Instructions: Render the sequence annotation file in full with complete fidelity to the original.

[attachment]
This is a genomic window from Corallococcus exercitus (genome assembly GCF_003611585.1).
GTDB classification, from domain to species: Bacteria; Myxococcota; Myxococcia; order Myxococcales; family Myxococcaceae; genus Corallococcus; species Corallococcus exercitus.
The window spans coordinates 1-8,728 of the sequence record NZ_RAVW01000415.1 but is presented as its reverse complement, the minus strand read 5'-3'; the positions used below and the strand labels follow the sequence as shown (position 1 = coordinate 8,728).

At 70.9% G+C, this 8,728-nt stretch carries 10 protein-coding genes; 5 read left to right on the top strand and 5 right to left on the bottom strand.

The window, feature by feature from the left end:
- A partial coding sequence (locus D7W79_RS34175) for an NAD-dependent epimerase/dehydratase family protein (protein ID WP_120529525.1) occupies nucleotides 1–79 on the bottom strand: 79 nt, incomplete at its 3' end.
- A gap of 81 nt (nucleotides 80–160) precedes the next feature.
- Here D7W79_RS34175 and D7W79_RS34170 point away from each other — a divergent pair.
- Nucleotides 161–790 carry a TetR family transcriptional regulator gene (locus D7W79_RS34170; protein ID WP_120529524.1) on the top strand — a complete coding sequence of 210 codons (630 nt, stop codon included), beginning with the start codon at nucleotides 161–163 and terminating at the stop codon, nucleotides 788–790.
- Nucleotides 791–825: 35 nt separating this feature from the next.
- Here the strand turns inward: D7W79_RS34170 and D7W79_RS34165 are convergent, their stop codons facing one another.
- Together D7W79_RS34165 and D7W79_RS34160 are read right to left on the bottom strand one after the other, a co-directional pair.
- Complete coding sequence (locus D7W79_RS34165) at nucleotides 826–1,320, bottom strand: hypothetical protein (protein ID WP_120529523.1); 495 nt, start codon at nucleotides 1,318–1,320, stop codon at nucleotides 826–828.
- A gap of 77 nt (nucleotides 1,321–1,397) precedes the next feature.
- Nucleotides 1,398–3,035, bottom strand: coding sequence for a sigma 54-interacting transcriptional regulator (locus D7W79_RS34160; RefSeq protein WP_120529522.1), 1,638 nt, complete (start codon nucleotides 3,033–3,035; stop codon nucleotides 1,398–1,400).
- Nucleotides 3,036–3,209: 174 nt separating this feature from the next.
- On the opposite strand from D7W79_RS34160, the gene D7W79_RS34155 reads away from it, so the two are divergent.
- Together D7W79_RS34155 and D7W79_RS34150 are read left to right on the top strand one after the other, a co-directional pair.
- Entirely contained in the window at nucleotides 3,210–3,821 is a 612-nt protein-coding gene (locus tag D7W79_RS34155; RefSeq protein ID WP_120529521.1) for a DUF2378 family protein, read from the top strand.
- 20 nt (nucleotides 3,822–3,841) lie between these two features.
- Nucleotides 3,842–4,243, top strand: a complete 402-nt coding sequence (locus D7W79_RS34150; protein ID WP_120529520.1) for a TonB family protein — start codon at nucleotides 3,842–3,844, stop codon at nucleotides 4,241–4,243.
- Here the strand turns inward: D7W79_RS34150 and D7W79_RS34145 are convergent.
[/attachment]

This is a genomic window from Corallococcus exercitus (genome assembly GCF_003611585.1).
GTDB classification, from domain to species: Bacteria; Myxococcota; Myxococcia; order Myxococcales; family Myxococcaceae; genus Corallococcus; species Corallococcus exercitus.
The window spans coordinates 1-8,728 of the sequence record NZ_RAVW01000415.1 but is presented as its reverse complement, the minus strand read 5'-3'; the positions used below and the strand labels follow the sequence as shown (position 1 = coordinate 8,728).

At 70.9% G+C, this 8,728-nt stretch carries 10 protein-coding genes; 5 read left to right on the top strand and 5 right to left on the bottom strand.

The window, feature by feature from the left end:
- A partial coding sequence (locus D7W79_RS34175) for an NAD-dependent epimerase/dehydratase family protein (protein ID WP_120529525.1) occupies nucleotides 1–79 on the bottom strand: 79 nt, incomplete at its 3' end.
- A gap of 81 nt (nucleotides 80–160) precedes the next feature.
- Here D7W79_RS34175 and D7W79_RS34170 point away from each other — a divergent pair.
- Nucleotides 161–790 carry a TetR family transcriptional regulator gene (locus D7W79_RS34170; protein ID WP_120529524.1) on the top strand — a complete coding sequence of 210 codons (630 nt, stop codon included), beginning with the start codon at nucleotides 161–163 and terminating at the stop codon, nucleotides 788–790.
- Nucleotides 791–825: 35 nt separating this feature from the next.
- Here the strand turns inward: D7W79_RS34170 and D7W79_RS34165 are convergent, their stop codons facing one another.
- Together D7W79_RS34165 and D7W79_RS34160 are read right to left on the bottom strand one after the other, a co-directional pair.
- Complete coding sequence (locus D7W79_RS34165) at nucleotides 826–1,320, bottom strand: hypothetical protein (protein ID WP_120529523.1); 495 nt, start codon at nucleotides 1,318–1,320, stop codon at nucleotides 826–828.
- A gap of 77 nt (nucleotides 1,321–1,397) precedes the next feature.
- Nucleotides 1,398–3,035, bottom strand: coding sequence for a sigma 54-interacting transcriptional regulator (locus D7W79_RS34160; RefSeq protein WP_120529522.1), 1,638 nt, complete (start codon nucleotides 3,033–3,035; stop codon nucleotides 1,398–1,400).
- Nucleotides 3,036–3,209: 174 nt separating this feature from the next.
- On the opposite strand from D7W79_RS34160, the gene D7W79_RS34155 reads away from it, so the two are divergent.
- Together D7W79_RS34155 and D7W79_RS34150 are read left to right on the top strand one after the other, a co-directional pair.
- Entirely contained in the window at nucleotides 3,210–3,821 is a 612-nt protein-coding gene (locus tag D7W79_RS34155; RefSeq protein ID WP_120529521.1) for a DUF2378 family protein, read from the top strand.
- 20 nt (nucleotides 3,822–3,841) lie between these two features.
- Nucleotides 3,842–4,243, top strand: a complete 402-nt coding sequence (locus D7W79_RS34150; protein ID WP_120529520.1) for a TonB family protein — start codon at nucleotides 3,842–3,844, stop codon at nucleotides 4,241–4,243.
- Here the strand turns inward: D7W79_RS34150 and D7W79_RS34145 are convergent.